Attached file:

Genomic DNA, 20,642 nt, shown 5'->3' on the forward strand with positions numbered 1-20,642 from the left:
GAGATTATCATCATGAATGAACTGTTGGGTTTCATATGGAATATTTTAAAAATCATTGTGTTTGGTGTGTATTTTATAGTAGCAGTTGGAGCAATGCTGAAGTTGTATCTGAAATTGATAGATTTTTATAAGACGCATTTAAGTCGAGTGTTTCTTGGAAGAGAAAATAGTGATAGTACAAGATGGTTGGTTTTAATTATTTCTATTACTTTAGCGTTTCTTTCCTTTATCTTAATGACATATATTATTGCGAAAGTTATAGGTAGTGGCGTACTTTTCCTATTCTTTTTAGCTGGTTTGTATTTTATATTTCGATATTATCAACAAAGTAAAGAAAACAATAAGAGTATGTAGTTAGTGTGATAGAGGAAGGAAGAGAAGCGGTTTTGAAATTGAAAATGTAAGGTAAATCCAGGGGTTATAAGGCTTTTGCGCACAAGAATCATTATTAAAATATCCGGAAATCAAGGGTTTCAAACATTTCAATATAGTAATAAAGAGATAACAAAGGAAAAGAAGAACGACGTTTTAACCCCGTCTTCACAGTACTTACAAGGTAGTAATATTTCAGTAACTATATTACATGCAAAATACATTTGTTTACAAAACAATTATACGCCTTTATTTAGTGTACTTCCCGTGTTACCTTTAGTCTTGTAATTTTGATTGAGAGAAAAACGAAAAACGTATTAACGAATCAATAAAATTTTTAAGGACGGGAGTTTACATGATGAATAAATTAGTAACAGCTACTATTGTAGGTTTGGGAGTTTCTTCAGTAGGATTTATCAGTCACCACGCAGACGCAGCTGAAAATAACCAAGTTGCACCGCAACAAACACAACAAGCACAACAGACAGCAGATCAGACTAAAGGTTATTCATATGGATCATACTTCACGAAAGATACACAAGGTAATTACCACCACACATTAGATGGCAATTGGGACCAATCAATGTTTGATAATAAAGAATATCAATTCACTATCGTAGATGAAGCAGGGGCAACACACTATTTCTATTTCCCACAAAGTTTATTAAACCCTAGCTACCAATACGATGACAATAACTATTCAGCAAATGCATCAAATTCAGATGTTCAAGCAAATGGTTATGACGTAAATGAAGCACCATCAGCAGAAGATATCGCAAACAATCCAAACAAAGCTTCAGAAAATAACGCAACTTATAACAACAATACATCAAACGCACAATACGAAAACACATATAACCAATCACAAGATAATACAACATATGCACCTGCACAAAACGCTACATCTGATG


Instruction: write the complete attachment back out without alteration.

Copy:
Genomic DNA, 20,642 nt, shown 5'->3' on the forward strand with positions numbered 1-20,642 from the left:
GAGATTATCATCATGAATGAACTGTTGGGTTTCATATGGAATATTTTAAAAATCATTGTGTTTGGTGTGTATTTTATAGTAGCAGTTGGAGCAATGCTGAAGTTGTATCTGAAATTGATAGATTTTTATAAGACGCATTTAAGTCGAGTGTTTCTTGGAAGAGAAAATAGTGATAGTACAAGATGGTTGGTTTTAATTATTTCTATTACTTTAGCGTTTCTTTCCTTTATCTTAATGACATATATTATTGCGAAAGTTATAGGTAGTGGCGTACTTTTCCTATTCTTTTTAGCTGGTTTGTATTTTATATTTCGATATTATCAACAAAGTAAAGAAAACAATAAGAGTATGTAGTTAGTGTGATAGAGGAAGGAAGAGAAGCGGTTTTGAAATTGAAAATGTAAGGTAAATCCAGGGGTTATAAGGCTTTTGCGCACAAGAATCATTATTAAAATATCCGGAAATCAAGGGTTTCAAACATTTCAATATAGTAATAAAGAGATAACAAAGGAAAAGAAGAACGACGTTTTAACCCCGTCTTCACAGTACTTACAAGGTAGTAATATTTCAGTAACTATATTACATGCAAAATACATTTGTTTACAAAACAATTATACGCCTTTATTTAGTGTACTTCCCGTGTTACCTTTAGTCTTGTAATTTTGATTGAGAGAAAAACGAAAAACGTATTAACGAATCAATAAAATTTTTAAGGACGGGAGTTTACATGATGAATAAATTAGTAACAGCTACTATTGTAGGTTTGGGAGTTTCTTCAGTAGGATTTATCAGTCACCACGCAGACGCAGCTGAAAATAACCAAGTTGCACCGCAACAAACACAACAAGCACAACAGACAGCAGATCAGACTAAAGGTTATTCATATGGATCATACTTCACGAAAGATACACAAGGTAATTACCACCACACATTAGATGGCAATTGGGACCAATCAATGTTTGATAATAAAGAATATCAATTCACTATCGTAGATGAAGCAGGGGCAACACACTATTTCTATTTCCCACAAAGTTTATTAAACCCTAGCTACCAATACGATGACAATAACTATTCAGCAAATGCATCAAATTCAGATGTTCAAGCAAATGGTTATGACGTAAATGAAGCACCATCAGCAGAAGATATCGCAAACAATCCAAACAAAGCTTCAGAAAATAACGCAACTTATAACAACAATACATCAAACGCACAATACGAAAACACATATAACCAATCACAAGATAATACAACATATGCACCTGCACAAAACGCTACATCTGATG